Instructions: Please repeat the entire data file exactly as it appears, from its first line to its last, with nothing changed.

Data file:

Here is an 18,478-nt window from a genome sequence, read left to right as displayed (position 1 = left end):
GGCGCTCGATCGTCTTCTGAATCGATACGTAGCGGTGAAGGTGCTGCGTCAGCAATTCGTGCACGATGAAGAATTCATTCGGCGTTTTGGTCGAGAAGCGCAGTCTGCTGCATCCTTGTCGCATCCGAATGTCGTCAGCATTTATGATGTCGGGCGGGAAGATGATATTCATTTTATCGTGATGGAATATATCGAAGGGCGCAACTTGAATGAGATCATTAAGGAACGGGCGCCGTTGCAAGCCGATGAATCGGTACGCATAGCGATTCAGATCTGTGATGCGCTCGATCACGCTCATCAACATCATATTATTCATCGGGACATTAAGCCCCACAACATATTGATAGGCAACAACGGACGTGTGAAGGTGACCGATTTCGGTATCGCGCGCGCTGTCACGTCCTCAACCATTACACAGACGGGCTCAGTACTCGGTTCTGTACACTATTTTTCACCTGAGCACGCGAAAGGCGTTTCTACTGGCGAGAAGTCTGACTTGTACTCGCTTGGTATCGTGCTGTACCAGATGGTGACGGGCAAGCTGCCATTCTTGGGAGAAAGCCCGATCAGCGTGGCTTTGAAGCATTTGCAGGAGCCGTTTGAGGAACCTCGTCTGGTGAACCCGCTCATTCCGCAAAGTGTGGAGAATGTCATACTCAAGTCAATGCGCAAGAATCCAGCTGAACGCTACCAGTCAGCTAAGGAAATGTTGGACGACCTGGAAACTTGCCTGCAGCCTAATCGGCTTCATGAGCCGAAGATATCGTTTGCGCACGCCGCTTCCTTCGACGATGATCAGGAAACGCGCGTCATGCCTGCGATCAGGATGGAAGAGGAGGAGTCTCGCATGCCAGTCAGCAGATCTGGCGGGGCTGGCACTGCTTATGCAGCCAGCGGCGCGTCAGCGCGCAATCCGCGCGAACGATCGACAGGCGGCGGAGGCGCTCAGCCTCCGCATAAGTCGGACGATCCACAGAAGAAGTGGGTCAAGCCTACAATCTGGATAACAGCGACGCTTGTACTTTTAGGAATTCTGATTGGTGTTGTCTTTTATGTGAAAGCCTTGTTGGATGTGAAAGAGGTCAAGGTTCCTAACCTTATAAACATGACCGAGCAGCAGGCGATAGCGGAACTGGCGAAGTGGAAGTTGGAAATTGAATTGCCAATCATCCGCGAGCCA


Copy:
Here is an 18,478-nt window from a genome sequence, read left to right as displayed (position 1 = left end):
GGCGCTCGATCGTCTTCTGAATCGATACGTAGCGGTGAAGGTGCTGCGTCAGCAATTCGTGCACGATGAAGAATTCATTCGGCGTTTTGGTCGAGAAGCGCAGTCTGCTGCATCCTTGTCGCATCCGAATGTCGTCAGCATTTATGATGTCGGGCGGGAAGATGATATTCATTTTATCGTGATGGAATATATCGAAGGGCGCAACTTGAATGAGATCATTAAGGAACGGGCGCCGTTGCAAGCCGATGAATCGGTACGCATAGCGATTCAGATCTGTGATGCGCTCGATCACGCTCATCAACATCATATTATTCATCGGGACATTAAGCCCCACAACATATTGATAGGCAACAACGGACGTGTGAAGGTGACCGATTTCGGTATCGCGCGCGCTGTCACGTCCTCAACCATTACACAGACGGGCTCAGTACTCGGTTCTGTACACTATTTTTCACCTGAGCACGCGAAAGGCGTTTCTACTGGCGAGAAGTCTGACTTGTACTCGCTTGGTATCGTGCTGTACCAGATGGTGACGGGCAAGCTGCCATTCTTGGGAGAAAGCCCGATCAGCGTGGCTTTGAAGCATTTGCAGGAGCCGTTTGAGGAACCTCGTCTGGTGAACCCGCTCATTCCGCAAAGTGTGGAGAATGTCATACTCAAGTCAATGCGCAAGAATCCAGCTGAACGCTACCAGTCAGCTAAGGAAATGTTGGACGACCTGGAAACTTGCCTGCAGCCTAATCGGCTTCATGAGCCGAAGATATCGTTTGCGCACGCCGCTTCCTTCGACGATGATCAGGAAACGCGCGTCATGCCTGCGATCAGGATGGAAGAGGAGGAGTCTCGCATGCCAGTCAGCAGATCTGGCGGGGCTGGCACTGCTTATGCAGCCAGCGGCGCGTCAGCGCGCAATCCGCGCGAACGATCGACAGGCGGCGGAGGCGCTCAGCCTCCGCATAAGTCGGACGATCCACAGAAGAAGTGGGTCAAGCCTACAATCTGGATAACAGCGACGCTTGTACTTTTAGGAATTCTGATTGGTGTTGTCTTTTATGTGAAAGCCTTGTTGGATGTGAAAGAGGTCAAGGTTCCTAACCTTATAAACATGACCGAGCAGCAGGCGATAGCGGAACTGGCGAAGTGGAAGTTGGAAATTGAATTGCCAATCATCCGCGAGCCA